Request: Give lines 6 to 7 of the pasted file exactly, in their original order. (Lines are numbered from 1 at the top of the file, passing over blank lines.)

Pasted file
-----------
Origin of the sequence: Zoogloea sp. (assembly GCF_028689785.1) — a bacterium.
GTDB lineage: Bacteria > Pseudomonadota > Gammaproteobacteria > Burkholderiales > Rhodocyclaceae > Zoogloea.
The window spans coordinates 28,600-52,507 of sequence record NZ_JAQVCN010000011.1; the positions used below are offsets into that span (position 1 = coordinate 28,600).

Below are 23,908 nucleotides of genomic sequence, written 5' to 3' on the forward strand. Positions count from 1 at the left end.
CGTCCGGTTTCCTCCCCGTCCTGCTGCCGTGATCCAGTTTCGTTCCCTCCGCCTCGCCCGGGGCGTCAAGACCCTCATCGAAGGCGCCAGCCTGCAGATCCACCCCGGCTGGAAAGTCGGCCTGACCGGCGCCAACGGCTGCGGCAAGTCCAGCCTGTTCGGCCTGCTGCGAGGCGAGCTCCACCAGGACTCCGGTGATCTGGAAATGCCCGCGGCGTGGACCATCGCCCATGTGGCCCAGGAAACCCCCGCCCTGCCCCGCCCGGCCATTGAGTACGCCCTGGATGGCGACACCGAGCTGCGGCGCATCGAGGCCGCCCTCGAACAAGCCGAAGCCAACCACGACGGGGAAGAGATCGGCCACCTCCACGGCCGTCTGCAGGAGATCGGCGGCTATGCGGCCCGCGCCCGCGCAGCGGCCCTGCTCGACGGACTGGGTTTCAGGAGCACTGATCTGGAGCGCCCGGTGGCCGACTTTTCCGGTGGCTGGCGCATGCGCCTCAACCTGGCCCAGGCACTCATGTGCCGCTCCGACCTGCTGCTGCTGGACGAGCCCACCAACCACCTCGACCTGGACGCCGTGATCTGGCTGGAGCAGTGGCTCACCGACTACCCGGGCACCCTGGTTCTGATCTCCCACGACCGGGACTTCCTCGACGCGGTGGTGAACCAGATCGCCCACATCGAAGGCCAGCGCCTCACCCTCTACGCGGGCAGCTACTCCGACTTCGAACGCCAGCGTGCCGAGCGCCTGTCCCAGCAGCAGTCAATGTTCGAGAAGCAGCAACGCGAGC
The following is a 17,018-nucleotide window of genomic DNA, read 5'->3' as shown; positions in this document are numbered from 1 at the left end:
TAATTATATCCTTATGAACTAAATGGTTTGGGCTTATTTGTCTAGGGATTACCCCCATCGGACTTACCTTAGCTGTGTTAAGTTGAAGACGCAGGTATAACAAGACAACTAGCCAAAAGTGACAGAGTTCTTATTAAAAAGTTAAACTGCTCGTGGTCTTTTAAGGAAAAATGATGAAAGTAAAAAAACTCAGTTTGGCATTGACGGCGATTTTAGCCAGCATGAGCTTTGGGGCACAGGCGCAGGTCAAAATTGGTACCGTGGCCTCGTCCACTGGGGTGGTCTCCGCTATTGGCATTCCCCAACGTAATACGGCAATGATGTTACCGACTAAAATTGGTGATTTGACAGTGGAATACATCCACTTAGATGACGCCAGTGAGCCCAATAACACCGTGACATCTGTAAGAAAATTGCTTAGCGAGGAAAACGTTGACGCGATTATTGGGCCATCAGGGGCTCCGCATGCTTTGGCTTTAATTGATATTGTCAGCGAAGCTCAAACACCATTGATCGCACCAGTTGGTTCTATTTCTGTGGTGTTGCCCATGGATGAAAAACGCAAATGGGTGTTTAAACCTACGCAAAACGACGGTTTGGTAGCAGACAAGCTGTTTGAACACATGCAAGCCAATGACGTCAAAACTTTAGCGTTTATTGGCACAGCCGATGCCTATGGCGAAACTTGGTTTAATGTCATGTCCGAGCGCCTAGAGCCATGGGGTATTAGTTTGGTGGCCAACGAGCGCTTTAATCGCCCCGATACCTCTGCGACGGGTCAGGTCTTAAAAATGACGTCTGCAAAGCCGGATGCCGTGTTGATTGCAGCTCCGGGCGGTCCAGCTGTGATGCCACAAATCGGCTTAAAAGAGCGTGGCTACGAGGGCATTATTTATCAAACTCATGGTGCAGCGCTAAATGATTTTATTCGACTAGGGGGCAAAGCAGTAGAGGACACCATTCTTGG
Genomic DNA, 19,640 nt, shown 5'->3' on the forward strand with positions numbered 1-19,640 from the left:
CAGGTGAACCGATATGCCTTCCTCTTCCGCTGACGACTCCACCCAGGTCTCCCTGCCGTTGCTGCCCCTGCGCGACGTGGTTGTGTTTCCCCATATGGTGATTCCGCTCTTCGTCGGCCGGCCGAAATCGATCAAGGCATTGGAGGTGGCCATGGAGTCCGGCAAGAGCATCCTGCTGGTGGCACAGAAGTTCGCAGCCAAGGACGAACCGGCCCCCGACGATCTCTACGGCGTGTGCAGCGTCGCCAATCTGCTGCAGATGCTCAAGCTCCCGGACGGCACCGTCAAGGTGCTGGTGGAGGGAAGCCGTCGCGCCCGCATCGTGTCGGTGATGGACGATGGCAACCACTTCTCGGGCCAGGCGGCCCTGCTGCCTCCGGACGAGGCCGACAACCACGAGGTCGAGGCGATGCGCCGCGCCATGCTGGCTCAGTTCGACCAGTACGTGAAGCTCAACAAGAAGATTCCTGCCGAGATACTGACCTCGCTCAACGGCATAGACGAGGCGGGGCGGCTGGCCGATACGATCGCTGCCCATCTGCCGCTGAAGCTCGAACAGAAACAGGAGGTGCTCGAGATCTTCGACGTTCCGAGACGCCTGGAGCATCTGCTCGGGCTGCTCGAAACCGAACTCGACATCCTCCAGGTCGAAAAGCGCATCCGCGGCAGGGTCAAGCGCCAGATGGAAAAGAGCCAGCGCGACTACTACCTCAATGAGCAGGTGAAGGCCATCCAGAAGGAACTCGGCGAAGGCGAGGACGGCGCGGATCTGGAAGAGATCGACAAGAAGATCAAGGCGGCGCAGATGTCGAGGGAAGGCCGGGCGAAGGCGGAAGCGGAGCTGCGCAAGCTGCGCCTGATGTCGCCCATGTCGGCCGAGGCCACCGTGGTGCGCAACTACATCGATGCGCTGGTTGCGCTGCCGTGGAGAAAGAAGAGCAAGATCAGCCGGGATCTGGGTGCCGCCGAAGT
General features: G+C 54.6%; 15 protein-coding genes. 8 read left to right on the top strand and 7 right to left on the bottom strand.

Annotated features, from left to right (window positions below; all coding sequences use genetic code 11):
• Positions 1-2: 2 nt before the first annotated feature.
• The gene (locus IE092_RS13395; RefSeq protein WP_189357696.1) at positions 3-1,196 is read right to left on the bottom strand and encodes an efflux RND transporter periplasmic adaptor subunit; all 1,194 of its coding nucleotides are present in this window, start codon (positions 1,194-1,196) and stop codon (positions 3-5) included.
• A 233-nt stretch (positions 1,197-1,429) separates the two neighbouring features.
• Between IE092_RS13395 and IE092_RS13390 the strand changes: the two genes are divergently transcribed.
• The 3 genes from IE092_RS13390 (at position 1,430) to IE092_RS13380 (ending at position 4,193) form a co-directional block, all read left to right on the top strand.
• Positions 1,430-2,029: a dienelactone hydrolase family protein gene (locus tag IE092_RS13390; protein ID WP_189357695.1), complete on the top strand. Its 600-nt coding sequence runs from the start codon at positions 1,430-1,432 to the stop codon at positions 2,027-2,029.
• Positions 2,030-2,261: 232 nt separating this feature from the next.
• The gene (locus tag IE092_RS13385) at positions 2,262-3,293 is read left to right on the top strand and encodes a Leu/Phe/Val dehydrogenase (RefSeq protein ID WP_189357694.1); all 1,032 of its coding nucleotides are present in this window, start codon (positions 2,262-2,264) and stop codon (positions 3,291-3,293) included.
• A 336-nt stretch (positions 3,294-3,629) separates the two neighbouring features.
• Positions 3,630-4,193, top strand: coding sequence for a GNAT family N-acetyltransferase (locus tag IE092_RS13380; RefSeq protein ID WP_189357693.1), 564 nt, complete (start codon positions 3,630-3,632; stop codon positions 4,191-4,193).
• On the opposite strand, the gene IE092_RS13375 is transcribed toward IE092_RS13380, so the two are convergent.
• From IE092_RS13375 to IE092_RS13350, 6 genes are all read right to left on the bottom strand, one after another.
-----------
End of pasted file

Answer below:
The following is a 17,018-nucleotide window of genomic DNA, read 5'->3' as shown; positions in this document are numbered from 1 at the left end:
TAATTATATCCTTATGAACTAAATGGTTTGGGCTTATTTGTCTAGGGATTACCCCCATCGGACTTACCTTAGCTGTGTTAAGTTGAAGACGCAGGTATAACAAGACAACTAGCCAAAAGTGACAGAGTTCTTATTAAAAAGTTAAACTGCTCGTGGTCTTTTAAGGAAAAATGATGAAAGTAAAAAAACTCAGTTTGGCATTGACGGCGATTTTAGCCAGCATGAGCTTTGGGGCACAGGCGCAGGTCAAAATTGGTACCGTGGCCTCGTCCACTGGGGTGGTCTCCGCTATTGGCATTCCCCAACGTAATACGGCAATGATGTTACCGACTAAAATTGGTGATTTGACAGTGGAATACATCCACTTAGATGACGCCAGTGAGCCCAATAACACCGTGACATCTGTAAGAAAATTGCTTAGCGAGGAAAACGTTGACGCGATTATTGGGCCATCAGGGGCTCCGCATGCTTTGGCTTTAATTGATATTGTCAGCGAAGCTCAAACACCATTGATCGCACCAGTTGGTTCTATTTCTGTGGTGTTGCCCATGGATGAAAAACGCAAATGGGTGTTTAAACCTACGCAAAACGACGGTTTGGTAGCAGACAAGCTGTTTGAACACATGCAAGCCAATGACGTCAAAACTTTAGCGTTTATTGGCACAGCCGATGCCTATGGCGAAACTTGGTTTAATGTCATGTCCGAGCGCCTAGAGCCATGGGGTATTAGTTTGGTGGCCAACGAGCGCTTTAATCGCCCCGATACCTCTGCGACGGGTCAGGTCTTAAAAATGACGTCTGCAAAGCCGGATGCCGTGTTGATTGCAGCTCCGGGCGGTCCAGCTGTGATGCCACAAATCGGCTTAAAAGAGCGTGGCTACGAGGGCATTATTTATCAAACTCATGGTGCAGCGCTAAATGATTTTATTCGACTAGGGGGCAAAGCAGTAGAGGACACCATTCTTGG